Freeman

ARTICLE

Perspective: Legislative Deficits No Surprise

JANUARY 01, 1992 by RICHARD W. HOLDEN

We can expect increasing instability in government as long as it pursues social goals. Social goals were never part of the original purpose for which government was created. That purpose was to protect life, liberty, and property. Nothing more.

Today we find the government a major threat to property rather than a protector. By seeking to accomplish social goals through taxation and economic manipulation, it is confronted with the task of matching costs with revenues. The costs of idealistic goals can be limitless or infinite, whale revenues (taxes) are finite. These utopian goals will always tend toward exceeding what is available in revenues.

Only the free market through the pricing system can balance supply with demand, and this it does peacefully.

Unlike the free market, the state, being an instrument of force, can only seek by force to balance its costs with revenues. This coercion creates discord between the state and the citizens. Eventually we witness the state in the act of impoverishing the very people it was sworn to protect.

Legislators and citizenry alike should reflect upon the wisdom displayed by the moral principles our forefathers relied upon when limiting government to protecting life, liberty, and property.

By this liberty, free American citizens in earlier days attained social goals that astounded the world. And they did it without deficits!

—Richard W. Holden

Avon,       Connecticut

When Pride Dies

I can remember when the fact that the state and federal government spent $14 million in Brown County in one year on welfare would have been a matter of deep shame, It certainly would not have been an occasion for joy and celebration.

Recently the regional administrator for the Texas Department of Human Resources, with great fanfare and attendant rhetoric, announced that just over $14 million had been showered upon the citizens of Brown County in 1990. And wherever you live, your county got a large amount, too—and if you didn’t read about it, maybe your paper was ashamed to print it. it came like manna from heaven—handed out by a benevolent and protective Robin Hood known as the State . . . .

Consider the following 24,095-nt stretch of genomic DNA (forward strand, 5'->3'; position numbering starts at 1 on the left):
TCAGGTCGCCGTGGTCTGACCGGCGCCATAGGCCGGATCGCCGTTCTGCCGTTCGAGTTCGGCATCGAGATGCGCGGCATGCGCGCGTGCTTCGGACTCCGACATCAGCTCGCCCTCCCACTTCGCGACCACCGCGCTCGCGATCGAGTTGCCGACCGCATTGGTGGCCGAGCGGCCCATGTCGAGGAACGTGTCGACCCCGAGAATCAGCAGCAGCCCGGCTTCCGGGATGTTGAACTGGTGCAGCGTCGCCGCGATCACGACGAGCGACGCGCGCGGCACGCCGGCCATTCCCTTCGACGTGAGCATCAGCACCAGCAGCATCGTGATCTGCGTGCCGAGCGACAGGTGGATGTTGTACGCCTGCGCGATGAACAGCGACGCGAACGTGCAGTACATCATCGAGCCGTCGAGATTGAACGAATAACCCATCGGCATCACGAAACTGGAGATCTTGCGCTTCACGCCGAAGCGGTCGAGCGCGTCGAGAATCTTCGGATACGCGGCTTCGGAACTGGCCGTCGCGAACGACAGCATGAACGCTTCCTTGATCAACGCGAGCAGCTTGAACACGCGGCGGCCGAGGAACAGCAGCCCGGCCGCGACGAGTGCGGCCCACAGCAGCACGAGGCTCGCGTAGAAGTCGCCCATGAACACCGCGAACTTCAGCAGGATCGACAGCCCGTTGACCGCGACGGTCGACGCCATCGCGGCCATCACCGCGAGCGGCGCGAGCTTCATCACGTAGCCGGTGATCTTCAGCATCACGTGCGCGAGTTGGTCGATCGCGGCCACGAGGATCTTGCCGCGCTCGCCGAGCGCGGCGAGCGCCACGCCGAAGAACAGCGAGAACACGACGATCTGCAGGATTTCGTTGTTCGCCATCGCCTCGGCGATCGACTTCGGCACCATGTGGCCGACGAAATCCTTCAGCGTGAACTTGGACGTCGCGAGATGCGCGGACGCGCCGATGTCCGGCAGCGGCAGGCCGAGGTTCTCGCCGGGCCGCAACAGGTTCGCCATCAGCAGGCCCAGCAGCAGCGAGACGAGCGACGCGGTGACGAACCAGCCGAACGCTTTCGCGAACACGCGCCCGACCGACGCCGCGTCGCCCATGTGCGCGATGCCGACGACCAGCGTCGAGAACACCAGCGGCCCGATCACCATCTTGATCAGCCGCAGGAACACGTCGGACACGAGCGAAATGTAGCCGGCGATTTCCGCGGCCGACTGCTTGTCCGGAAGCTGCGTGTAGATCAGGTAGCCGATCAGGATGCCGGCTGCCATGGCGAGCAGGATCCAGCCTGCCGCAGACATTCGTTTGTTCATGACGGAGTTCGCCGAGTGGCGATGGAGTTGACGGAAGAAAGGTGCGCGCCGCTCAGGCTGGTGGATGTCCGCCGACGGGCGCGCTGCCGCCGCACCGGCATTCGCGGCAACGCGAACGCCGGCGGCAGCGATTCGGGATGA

We were once a proud people who would rather have starved than depend on the State. Pride might have helped save us—but pride has died.

—Bill Prince, writing in the July 12, 1991,

issue of The Heartland Advertiser, Bangs, Texas

Ancient Phone System

The information now coming in floods from the former Soviet Union continues to astonish. A Western consortium is currently at work modernizing the telephone system of Moscow. One of our Freeman contributors recently spoke with a member of the consortium, who told him that Moscow’s original telephone system was installed prior to 1906 by Swedish engineers working for the czarist government. When our contributor asked him what proportion of Moscow’s current telephone system dates back to before 1906, he replied, “At least 90 percent.” Communism’s failure to supply the most basic living standards to its populations has perhaps never been more apparent.

A Divided People